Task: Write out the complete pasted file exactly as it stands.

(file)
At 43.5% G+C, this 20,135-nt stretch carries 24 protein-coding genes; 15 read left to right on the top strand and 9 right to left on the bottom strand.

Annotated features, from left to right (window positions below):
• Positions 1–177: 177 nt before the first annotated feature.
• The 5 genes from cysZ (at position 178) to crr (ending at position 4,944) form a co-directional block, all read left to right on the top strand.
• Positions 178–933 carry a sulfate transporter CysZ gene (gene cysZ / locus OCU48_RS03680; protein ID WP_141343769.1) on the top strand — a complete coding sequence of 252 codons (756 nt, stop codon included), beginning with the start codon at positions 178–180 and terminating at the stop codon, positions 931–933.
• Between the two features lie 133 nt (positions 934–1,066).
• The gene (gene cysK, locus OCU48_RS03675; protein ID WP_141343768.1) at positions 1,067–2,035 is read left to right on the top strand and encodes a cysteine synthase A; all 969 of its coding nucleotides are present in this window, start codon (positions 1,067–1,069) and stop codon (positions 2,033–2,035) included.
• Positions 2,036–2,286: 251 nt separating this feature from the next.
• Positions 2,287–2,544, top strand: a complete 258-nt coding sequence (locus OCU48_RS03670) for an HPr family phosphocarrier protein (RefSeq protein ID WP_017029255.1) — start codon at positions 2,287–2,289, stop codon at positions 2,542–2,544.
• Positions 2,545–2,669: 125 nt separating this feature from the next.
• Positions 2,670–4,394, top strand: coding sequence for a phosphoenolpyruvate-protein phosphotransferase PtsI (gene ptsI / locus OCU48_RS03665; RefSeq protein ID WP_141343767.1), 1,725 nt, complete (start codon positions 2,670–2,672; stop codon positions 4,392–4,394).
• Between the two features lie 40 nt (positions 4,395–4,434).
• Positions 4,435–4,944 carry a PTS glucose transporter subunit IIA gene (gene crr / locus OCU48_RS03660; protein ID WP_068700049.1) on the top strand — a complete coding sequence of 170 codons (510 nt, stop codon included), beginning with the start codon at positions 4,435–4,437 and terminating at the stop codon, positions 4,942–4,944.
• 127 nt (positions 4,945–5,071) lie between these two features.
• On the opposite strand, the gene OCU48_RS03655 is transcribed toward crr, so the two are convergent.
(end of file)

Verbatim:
At 43.5% G+C, this 20,135-nt stretch carries 24 protein-coding genes; 15 read left to right on the top strand and 9 right to left on the bottom strand.

Annotated features, from left to right (window positions below):
• Positions 1–177: 177 nt before the first annotated feature.
• The 5 genes from cysZ (at position 178) to crr (ending at position 4,944) form a co-directional block, all read left to right on the top strand.
• Positions 178–933 carry a sulfate transporter CysZ gene (gene cysZ / locus OCU48_RS03680; protein ID WP_141343769.1) on the top strand — a complete coding sequence of 252 codons (756 nt, stop codon included), beginning with the start codon at positions 178–180 and terminating at the stop codon, positions 931–933.
• Between the two features lie 133 nt (positions 934–1,066).
• The gene (gene cysK, locus OCU48_RS03675; protein ID WP_141343768.1) at positions 1,067–2,035 is read left to right on the top strand and encodes a cysteine synthase A; all 969 of its coding nucleotides are present in this window, start codon (positions 1,067–1,069) and stop codon (positions 2,033–2,035) included.
• Positions 2,036–2,286: 251 nt separating this feature from the next.
• Positions 2,287–2,544, top strand: a complete 258-nt coding sequence (locus OCU48_RS03670) for an HPr family phosphocarrier protein (RefSeq protein ID WP_017029255.1) — start codon at positions 2,287–2,289, stop codon at positions 2,542–2,544.
• Positions 2,545–2,669: 125 nt separating this feature from the next.
• Positions 2,670–4,394, top strand: coding sequence for a phosphoenolpyruvate-protein phosphotransferase PtsI (gene ptsI / locus OCU48_RS03665; RefSeq protein ID WP_141343767.1), 1,725 nt, complete (start codon positions 2,670–2,672; stop codon positions 4,392–4,394).
• Between the two features lie 40 nt (positions 4,395–4,434).
• Positions 4,435–4,944 carry a PTS glucose transporter subunit IIA gene (gene crr / locus OCU48_RS03660; protein ID WP_068700049.1) on the top strand — a complete coding sequence of 170 codons (510 nt, stop codon included), beginning with the start codon at positions 4,435–4,437 and terminating at the stop codon, positions 4,942–4,944.
• 127 nt (positions 4,945–5,071) lie between these two features.
• On the opposite strand, the gene OCU48_RS03655 is transcribed toward crr, so the two are convergent.